Though slot machines got the winner’s share of my recent poll, they are by no means the only method racetracks are trying to expand their product.
Many tracks are taking their game online with advance deposit wagering, while others are expanding on the casino concept with card rooms or instant racing machines.
Though all three (and throw slots in there, too) are completely different ways to get action, Michigan appears to be stonewalled in terms of implementing any of them by Proposal 04-1.
The brilliantly written (by tribal/casino interests) proposal requires any interest outside of the tribal and Detroit-based casinos to pass local and statewide referendums before getting the go-ahead to install video lottery terminals. Though it was sold to the public in the 2004 election as a way for them to control gambling in the state, the ballot issue instead gave the casinos free reign to expand while handcuffing their competition – the racetracks.
But, like Mark McGwire, I’m not here to talk about the past. What I am here to talk about is how the proposal’s vague language affects the present and future of racing in Michigan.
Because of the ballot’s less than specific wording, it could, and has, been argued that any of the aforementioned forms of alternative wagering fall under Prop 1’s umbrella. The amount of money and labor required to get such an issue on two ballots has hindered efforts to get any kind of expanded gaming off the ground in Michigan.
Obviously, this takes millions of hypothetical dollars out of the pockets of the Michigan racing industry. However, according to Michigan HBPA Executive Director Gary Tinkle, it is holding back tens of millions of actual dollars as well.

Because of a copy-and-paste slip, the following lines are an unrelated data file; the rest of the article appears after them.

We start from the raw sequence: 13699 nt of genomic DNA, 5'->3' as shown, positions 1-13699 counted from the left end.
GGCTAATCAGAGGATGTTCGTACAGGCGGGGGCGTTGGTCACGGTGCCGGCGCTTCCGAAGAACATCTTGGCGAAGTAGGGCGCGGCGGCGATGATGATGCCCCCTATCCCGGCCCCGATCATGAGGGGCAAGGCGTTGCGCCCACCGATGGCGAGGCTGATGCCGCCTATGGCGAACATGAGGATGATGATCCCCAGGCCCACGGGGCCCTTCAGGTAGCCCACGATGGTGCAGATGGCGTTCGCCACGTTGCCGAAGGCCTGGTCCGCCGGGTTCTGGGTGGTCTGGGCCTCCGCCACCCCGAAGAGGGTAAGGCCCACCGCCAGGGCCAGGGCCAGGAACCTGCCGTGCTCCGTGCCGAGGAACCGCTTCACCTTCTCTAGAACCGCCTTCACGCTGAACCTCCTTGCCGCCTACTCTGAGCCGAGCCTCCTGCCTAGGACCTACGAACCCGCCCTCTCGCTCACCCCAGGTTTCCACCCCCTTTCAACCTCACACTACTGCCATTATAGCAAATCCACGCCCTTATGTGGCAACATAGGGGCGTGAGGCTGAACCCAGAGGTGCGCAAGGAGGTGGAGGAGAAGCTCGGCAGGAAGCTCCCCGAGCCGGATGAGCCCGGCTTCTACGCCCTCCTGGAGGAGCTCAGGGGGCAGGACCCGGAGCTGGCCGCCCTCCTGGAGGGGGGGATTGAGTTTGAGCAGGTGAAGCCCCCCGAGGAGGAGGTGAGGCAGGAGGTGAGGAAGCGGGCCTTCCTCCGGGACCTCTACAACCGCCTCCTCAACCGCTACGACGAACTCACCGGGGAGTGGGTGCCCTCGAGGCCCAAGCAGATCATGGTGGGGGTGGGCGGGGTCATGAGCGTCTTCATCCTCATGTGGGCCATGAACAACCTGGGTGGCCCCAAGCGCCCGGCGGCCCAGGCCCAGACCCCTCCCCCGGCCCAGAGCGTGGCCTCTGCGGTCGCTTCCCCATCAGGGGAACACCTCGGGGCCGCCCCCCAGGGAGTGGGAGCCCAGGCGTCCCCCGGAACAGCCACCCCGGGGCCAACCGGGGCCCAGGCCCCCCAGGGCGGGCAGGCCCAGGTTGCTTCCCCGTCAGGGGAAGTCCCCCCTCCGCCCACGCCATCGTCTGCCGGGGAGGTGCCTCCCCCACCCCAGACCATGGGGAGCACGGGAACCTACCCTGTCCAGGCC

In an email exchange with Tinkle, he said over $50 million was wagered by Michigan residents through ADW services in 2008 despite their illegality in this state. While some online wagering services allow users to play Pinnacle or Hazel Park, Michiganders are not legally allowed to bet on races in their home state (or anywhere else, for that matter) unless it is at the track itself or by simulcast. Tinkle said because these wagers are not legally recognized, Michigan’s tracks, the state, and the horsemen do not get a cut from the monies wagered as they would from a simulcast bet.
The situation is further complicated by the actual location of the wagers. Though the person placing an online wager may reside in Michigan, the hub in which the bets are actually placed is in a state where online wagering is allowed (I keep hearing about this hub in Oregon. Must do good business). This brings about the dilemma of where the bet actually originated.
Is the stay-at-home Michigan handicapper in the wrong if he plays a race out-of-state and his money never has to enter his own state limits? Apparently yes, but there are so many gray areas to Michigan’s ADW laws that the definition of what is and isn’t kosher might depend on who you ask. Either way, things would be much less complicated (and I would be more likely to actually know what I was talking about) if Michigan were just allowed to legalize ADW already.